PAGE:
May 2005

Completing water injectors in deep water with sand control is inexact science

From a study of 29 West-of-Shetland injection wells, BP derived simple criteria for making a choice of viable completion solutions in deep water, although the process remains imperfect.
Vol. 226 No. 5 

Deepwater Technology

Completing water injectors in deep water with sand control is inexact science

BP’s case study of 29 West-of-Shetland injection wells yielded some simple criteria for selecting either cased-and-perforated or sand screens as viable completion solutions. Yet, the process remains less than perfect.

Water injection (WI) completions in sand control environments have gained a higher profile within Britain’s West of Shetlands (WoS) area, and the industry in general. No clear consensus exists on an optimum completion design. A variety of completions has been installed. Areas causing particular concern are well longevity and near-wellbore injection conformance, both of which link to producer performance and reserves recovery. A range of injection completions, installed in 29 injection wells drilled in WoS fields, has been studied. Areas examined were completion design parameters and their origins; completion selection; impact of drilling fluid conditioning; formation damage; well clean-up and completion performance in terms of efficiency; injection conformance and life-of-well.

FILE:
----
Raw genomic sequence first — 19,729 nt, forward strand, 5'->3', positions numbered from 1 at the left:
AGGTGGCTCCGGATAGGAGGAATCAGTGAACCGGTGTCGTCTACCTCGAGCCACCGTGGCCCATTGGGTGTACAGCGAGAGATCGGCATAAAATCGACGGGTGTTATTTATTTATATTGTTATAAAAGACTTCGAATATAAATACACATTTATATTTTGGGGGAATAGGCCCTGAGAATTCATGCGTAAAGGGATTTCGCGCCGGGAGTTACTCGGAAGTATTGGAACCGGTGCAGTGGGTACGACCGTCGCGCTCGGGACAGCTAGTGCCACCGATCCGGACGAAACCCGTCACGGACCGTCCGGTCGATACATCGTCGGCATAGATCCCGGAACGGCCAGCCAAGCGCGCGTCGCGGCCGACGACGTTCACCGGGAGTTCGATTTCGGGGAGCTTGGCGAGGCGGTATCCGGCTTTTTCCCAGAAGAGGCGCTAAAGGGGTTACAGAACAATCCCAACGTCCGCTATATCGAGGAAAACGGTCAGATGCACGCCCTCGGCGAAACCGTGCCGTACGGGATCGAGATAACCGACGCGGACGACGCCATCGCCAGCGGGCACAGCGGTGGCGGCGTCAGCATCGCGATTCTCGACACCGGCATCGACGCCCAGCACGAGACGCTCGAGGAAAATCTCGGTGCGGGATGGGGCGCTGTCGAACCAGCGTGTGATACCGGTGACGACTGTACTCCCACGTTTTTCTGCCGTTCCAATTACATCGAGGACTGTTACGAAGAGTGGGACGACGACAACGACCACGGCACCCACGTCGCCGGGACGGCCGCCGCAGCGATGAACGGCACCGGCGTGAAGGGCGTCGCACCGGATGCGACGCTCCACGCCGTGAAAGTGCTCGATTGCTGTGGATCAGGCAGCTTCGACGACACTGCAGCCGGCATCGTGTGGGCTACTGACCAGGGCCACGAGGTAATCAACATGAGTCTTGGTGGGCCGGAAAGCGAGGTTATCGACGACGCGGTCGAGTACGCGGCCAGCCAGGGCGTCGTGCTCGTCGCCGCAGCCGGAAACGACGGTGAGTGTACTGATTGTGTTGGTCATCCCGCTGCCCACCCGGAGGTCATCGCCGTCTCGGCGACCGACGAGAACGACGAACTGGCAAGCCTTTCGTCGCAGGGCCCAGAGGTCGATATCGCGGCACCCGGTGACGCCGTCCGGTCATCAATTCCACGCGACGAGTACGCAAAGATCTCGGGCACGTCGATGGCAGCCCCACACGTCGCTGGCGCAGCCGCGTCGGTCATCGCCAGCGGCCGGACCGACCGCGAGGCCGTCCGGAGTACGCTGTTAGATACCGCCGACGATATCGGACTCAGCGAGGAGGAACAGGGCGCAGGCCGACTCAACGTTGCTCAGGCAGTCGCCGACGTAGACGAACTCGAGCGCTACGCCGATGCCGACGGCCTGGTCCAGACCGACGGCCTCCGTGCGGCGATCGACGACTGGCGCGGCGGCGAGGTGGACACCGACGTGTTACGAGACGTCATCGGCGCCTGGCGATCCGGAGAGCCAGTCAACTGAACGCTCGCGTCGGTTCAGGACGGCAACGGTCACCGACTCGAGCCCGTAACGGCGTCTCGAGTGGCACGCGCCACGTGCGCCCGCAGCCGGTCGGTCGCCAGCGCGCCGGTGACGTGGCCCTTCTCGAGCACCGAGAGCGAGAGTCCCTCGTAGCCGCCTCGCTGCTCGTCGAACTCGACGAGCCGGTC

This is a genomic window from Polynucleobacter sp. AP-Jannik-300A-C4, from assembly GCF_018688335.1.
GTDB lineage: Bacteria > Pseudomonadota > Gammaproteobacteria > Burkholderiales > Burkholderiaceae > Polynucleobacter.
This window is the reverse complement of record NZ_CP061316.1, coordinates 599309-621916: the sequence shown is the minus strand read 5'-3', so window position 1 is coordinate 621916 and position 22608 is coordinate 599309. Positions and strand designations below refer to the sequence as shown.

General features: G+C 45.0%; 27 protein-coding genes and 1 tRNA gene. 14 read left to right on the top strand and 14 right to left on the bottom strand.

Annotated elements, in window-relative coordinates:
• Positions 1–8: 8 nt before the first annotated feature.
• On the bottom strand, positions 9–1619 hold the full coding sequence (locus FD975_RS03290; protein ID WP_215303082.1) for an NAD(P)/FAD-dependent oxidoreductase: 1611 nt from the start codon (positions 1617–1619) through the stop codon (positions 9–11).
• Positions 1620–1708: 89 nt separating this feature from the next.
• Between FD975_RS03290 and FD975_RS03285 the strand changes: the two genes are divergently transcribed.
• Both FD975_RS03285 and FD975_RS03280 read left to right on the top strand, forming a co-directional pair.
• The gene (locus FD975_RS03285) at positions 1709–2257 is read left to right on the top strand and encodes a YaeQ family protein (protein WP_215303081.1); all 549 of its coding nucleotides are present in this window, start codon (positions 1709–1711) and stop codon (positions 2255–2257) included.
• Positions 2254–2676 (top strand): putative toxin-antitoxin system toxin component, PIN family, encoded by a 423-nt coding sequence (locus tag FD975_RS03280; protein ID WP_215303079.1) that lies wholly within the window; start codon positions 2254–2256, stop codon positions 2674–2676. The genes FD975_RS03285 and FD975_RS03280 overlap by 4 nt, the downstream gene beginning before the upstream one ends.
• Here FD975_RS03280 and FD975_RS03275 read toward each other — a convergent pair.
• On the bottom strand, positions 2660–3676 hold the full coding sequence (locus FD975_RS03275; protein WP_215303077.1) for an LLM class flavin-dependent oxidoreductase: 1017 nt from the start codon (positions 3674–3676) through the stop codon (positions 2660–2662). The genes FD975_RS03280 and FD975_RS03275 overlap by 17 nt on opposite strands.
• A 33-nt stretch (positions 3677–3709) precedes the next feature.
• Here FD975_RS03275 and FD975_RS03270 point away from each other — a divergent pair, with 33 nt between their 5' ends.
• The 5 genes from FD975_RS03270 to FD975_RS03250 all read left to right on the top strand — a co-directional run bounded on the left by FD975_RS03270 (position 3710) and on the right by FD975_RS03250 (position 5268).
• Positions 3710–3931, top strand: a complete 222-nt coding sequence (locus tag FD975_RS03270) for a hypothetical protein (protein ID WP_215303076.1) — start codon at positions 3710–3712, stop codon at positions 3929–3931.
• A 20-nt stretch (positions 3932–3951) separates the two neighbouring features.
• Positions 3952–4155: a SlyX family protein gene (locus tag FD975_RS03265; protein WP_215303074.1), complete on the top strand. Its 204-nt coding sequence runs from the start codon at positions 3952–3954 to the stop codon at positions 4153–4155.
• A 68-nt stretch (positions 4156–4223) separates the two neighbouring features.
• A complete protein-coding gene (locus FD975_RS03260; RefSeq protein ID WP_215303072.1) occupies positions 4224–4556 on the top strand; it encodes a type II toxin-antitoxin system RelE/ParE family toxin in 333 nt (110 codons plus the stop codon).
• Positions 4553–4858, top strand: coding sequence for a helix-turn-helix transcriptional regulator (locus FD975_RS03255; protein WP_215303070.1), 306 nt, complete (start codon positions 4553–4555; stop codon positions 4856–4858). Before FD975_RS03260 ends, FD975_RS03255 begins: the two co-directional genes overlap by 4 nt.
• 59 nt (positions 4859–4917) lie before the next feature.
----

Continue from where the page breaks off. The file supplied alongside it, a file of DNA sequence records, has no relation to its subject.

This article was adapted from a professional society paper for which World Oil was granted the right to print one time only. Therefore, to review the article, you should refer to the actual World Oil magazine in which it originally appeared.


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